Last Friday, USDA filed a response in U.S. District Court for the District of Columbia opposing Creekstone Farms' lawsuit seeking permission to voluntarily test cattle they slaughter for BSE. In its response, USDA argued that (1) Creekstone Farms was not harmed by USDA's prohibition on voluntary testing, despite the fact that Creekstone Farms has lost customers as a result of the USDA ban; and (2) a nearly-100 year old statute to stop the sale of bogus hog cholera serums provides USDA with the legal authority to ban private BSE testing.

Creekstone says USDA admits for the first time that one of its primary reasons for denying the company's right to test is to prevent other beef producers from having to incur increased costs of conducting BSE testing, which might otherwise be necessary to remain competitive if private BSE testing were permitted.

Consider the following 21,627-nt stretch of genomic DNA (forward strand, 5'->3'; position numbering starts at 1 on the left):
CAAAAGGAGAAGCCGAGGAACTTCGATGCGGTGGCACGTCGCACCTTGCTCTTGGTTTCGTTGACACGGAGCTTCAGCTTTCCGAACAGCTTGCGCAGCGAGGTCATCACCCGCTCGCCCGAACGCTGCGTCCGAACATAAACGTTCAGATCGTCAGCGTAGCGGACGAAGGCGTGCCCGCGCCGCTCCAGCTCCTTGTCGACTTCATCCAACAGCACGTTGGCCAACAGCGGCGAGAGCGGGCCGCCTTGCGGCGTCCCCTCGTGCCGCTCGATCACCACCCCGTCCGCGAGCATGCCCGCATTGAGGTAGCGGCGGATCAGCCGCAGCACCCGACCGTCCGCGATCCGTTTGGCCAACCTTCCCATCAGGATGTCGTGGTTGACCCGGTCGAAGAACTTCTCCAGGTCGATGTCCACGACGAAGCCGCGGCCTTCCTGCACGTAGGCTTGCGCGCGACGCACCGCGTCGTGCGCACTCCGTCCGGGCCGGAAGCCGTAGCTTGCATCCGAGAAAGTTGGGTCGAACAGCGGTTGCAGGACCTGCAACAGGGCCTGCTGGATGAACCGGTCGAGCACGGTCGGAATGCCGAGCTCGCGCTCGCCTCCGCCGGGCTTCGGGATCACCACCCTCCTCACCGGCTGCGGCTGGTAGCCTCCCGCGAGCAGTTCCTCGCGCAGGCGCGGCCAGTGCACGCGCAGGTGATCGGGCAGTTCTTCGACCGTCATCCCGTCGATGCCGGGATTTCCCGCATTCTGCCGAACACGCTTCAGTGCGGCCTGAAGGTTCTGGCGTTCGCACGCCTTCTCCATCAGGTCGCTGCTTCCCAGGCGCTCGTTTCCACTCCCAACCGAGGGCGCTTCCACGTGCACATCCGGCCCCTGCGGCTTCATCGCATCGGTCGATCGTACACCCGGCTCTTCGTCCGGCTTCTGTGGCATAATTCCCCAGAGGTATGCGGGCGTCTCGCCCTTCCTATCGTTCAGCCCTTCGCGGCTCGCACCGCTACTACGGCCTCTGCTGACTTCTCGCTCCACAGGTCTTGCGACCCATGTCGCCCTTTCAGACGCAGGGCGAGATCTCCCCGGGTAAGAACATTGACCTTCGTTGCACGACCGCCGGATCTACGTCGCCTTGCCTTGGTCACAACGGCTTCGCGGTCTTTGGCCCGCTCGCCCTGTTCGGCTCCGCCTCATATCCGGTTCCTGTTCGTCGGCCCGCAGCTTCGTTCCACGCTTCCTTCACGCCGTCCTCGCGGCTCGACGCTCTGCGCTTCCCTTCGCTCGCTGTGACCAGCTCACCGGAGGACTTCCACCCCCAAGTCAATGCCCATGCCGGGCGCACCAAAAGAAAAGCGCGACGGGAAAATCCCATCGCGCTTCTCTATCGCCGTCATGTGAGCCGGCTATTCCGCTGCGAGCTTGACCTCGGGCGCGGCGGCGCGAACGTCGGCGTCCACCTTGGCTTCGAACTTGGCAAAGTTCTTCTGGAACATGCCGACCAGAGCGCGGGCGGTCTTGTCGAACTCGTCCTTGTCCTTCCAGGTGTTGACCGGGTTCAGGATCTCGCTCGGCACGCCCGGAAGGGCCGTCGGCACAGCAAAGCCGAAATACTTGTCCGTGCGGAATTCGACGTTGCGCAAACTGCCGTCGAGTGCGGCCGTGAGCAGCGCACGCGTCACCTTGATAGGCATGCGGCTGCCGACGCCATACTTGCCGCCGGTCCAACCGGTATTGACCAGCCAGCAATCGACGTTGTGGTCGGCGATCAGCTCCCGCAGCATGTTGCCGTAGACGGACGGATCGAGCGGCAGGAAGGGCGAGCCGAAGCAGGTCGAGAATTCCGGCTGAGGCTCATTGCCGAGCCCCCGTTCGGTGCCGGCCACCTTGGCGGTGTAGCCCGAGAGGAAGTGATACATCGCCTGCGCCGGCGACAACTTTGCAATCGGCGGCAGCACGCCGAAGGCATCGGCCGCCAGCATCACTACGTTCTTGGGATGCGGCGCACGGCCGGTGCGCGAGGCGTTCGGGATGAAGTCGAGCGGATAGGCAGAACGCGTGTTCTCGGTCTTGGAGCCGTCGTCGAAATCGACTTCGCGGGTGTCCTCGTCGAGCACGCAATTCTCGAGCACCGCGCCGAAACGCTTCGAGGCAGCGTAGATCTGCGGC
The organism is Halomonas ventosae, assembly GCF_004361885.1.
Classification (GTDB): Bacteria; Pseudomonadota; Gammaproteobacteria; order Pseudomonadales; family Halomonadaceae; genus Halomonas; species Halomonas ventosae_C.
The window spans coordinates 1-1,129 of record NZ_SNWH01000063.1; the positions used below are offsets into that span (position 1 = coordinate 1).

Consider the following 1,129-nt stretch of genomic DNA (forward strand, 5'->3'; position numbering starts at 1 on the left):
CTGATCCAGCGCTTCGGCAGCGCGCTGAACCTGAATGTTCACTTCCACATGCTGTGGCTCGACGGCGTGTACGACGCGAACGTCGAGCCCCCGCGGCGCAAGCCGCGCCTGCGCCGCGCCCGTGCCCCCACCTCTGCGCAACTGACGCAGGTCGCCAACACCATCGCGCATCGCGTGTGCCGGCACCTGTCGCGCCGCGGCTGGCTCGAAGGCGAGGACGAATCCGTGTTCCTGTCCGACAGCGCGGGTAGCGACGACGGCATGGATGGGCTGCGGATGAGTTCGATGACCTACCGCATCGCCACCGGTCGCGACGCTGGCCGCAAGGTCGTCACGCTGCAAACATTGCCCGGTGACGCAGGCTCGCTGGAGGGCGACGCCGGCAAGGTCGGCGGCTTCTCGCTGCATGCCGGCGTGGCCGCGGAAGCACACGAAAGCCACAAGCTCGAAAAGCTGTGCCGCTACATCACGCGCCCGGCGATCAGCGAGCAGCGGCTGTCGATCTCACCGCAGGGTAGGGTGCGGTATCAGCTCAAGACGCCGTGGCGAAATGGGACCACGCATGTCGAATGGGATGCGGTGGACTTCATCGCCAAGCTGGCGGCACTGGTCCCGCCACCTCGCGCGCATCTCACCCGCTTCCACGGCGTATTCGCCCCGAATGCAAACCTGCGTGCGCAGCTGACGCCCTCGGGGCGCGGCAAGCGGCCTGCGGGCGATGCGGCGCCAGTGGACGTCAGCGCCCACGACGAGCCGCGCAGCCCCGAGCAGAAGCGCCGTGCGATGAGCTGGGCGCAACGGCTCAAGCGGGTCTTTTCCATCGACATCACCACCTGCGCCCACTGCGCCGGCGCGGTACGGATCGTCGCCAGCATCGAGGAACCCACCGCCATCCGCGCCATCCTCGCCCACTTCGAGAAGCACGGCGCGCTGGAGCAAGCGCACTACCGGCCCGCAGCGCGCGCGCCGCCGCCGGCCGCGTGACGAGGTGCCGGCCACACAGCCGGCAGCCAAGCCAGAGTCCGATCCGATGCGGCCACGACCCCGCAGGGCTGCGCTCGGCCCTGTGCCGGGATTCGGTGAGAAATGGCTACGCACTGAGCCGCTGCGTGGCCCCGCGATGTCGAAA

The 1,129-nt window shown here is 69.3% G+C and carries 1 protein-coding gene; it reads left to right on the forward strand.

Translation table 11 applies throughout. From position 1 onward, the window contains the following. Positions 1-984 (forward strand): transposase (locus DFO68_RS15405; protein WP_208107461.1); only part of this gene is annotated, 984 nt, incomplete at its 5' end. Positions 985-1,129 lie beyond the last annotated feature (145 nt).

Creekstone strongly believes private testing should be strictly voluntarily and USDA's attempt to insulate select companies from competition over BSE-tested beef undermines the hard work of companies like Creekstone. The company also says it would be able to sell much more beef at higher prices to its customers if it were able to test for BSE, therefore rendering baseless USDA's argument that this lawsuit is moot.
-- Clint Peck